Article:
Headless Starlet

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The Headless Starlet refers to a famous unsolved murder from 1959, which has come to be iconic for the Breuckelen world of show business glamour coupled with gritty reality. The case has been the source of widespread speculation as well as several books and film adaptations.

Elizabeth Long (1926-59) in life

The victim was identified as Nora Jane Mortensen (born 1926), an orphan who ran away from her adopted parents in New Sweden following the Second Great War. Straightening and bleaching her hair, she changed her name to Elizabeth Long (after briefly using a different alias, Marie Lynn Monroe) but she never achieved success beyond an unsteady stream of work as a lingerie model. Long had told her roommate that she was going to work on movie set after she met with her former husband. She had worked as an extra and bit-part actress in movies for several different studios. Police checked, but none of the studios had any work in progress or were even open that evening. The last person to see her was a clerk in a store near her home, who said she appeared to be waiting for someone.

Her body was found one week later, in an abandoned lot amid overgrown weeds. She had been beheaded and the body exsanguinated. The head was never found, a fact which has fueled conspiracy theories about her identity. The Breuckelen Police, however, determined the name of the victim from her fingerprints, which had been collected when Long (or Mortensen) was picked up on suspicion of soliciting in 1957. The charges were dropped.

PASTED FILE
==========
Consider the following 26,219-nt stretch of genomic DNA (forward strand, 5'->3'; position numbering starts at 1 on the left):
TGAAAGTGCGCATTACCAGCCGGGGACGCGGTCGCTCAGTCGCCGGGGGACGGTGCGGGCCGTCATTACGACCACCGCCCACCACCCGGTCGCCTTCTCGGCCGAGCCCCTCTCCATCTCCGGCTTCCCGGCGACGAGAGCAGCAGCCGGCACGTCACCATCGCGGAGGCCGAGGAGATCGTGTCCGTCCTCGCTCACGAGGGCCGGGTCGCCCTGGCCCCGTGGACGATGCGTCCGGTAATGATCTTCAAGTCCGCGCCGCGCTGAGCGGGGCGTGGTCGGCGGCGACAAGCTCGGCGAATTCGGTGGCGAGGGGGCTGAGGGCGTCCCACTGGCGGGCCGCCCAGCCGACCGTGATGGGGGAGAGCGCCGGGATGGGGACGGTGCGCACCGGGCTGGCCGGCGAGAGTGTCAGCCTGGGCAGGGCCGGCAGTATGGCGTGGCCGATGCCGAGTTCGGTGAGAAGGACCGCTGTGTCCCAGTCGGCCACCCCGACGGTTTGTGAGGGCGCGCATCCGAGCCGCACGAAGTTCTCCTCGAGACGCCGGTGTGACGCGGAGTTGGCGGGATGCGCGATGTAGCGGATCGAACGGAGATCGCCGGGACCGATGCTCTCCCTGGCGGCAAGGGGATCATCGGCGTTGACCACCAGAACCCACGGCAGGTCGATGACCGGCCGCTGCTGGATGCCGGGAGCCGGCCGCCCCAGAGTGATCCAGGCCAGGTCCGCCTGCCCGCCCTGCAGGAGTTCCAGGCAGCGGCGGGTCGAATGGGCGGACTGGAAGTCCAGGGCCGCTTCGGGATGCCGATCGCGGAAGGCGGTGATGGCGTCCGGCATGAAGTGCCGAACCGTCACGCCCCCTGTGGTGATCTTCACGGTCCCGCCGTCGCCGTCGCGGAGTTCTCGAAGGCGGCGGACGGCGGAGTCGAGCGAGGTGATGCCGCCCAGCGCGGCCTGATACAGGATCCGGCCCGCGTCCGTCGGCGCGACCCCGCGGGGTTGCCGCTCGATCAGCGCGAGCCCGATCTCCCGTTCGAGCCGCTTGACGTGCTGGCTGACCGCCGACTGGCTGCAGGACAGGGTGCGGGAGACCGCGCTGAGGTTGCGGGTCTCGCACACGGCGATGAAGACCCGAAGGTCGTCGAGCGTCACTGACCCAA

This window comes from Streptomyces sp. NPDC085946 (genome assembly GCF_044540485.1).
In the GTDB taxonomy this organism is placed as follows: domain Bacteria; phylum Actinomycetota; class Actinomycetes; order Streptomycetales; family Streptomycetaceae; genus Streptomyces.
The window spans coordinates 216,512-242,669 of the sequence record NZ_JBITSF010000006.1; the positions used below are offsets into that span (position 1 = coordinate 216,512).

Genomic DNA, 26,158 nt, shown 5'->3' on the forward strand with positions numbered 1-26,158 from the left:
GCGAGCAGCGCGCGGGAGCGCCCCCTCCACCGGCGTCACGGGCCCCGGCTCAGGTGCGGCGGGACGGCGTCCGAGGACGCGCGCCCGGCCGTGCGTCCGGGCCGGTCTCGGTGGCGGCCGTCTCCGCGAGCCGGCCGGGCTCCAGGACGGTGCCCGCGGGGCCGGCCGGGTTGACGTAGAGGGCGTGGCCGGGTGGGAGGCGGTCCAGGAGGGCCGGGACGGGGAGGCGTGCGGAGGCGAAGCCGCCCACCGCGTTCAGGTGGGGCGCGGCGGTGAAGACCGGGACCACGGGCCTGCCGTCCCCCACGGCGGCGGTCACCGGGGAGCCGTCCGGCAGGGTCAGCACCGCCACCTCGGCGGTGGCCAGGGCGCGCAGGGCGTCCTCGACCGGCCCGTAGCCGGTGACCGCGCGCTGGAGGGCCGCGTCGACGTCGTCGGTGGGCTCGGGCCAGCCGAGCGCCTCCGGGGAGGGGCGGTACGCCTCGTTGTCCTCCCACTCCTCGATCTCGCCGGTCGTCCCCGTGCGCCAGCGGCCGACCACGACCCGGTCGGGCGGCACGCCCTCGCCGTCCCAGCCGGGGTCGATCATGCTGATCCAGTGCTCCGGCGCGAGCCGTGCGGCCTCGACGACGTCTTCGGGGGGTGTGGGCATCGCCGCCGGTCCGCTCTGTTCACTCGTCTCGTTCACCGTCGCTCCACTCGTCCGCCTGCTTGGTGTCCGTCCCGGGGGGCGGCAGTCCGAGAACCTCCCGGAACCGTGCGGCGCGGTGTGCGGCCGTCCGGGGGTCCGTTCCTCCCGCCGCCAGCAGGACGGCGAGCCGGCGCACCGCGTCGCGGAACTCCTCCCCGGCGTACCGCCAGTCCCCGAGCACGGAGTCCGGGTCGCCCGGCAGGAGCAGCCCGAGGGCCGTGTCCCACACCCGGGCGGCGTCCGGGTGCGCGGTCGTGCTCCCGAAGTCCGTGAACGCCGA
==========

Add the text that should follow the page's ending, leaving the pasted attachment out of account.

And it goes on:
Speculation about the "Headless Starlet" was rampant, and continued to be the focus of press reports for many months following the crime's discovery. At this time, numerous rumors came to be accepted as fact and the police tended to use these to help weed out false confessions. Among these were:

  • That Elizabeth Long was pregnant. The autopsy report makes no mention or such a condition.
  • That she suffered from infantile genetalia and/or hermaphroditism and/or was a virgin. Again, the autopsy would preclude all these possibilities.
  • That a message had been scrawled on her body in invisible ink. No evidence exists to suggest such was the case.
  • That the method of death was a drug overdose. The death certificate lists cause of death as "shock due to severe blood loss." (This has led to more than one fictional dramatization of Long being the victim of a vompire).
  • That Long had starred or appeared in one or more pornographic films. No such film has ever come to light.

One reason for the extraordinary attention this murder received may have been the photographic record of her, which inspired the attention of numerous artists. Her trademark platinum blonde hair, beauty mark and buxom figure even became something of a cliche in American films, copied by later starlets. Every single photograph taken of Long became a valuable commodity, with fakes of same becoming a minor industry. Likewise, fictional versions of her life--including linking her (with no evidence) to members of the O'Kinneide family, who in some theories are supposed to have contracted her death from La Pegre--have flourished.

Technically, the case remains open, although the odds of the murderer still being alive are remote. The Central Bureau for Investigation regards her case as almost certainly the result of a serial killer. Unofficial speculation continues to run rampant, with multiple theories and accusations appearing in print form almost yearly.

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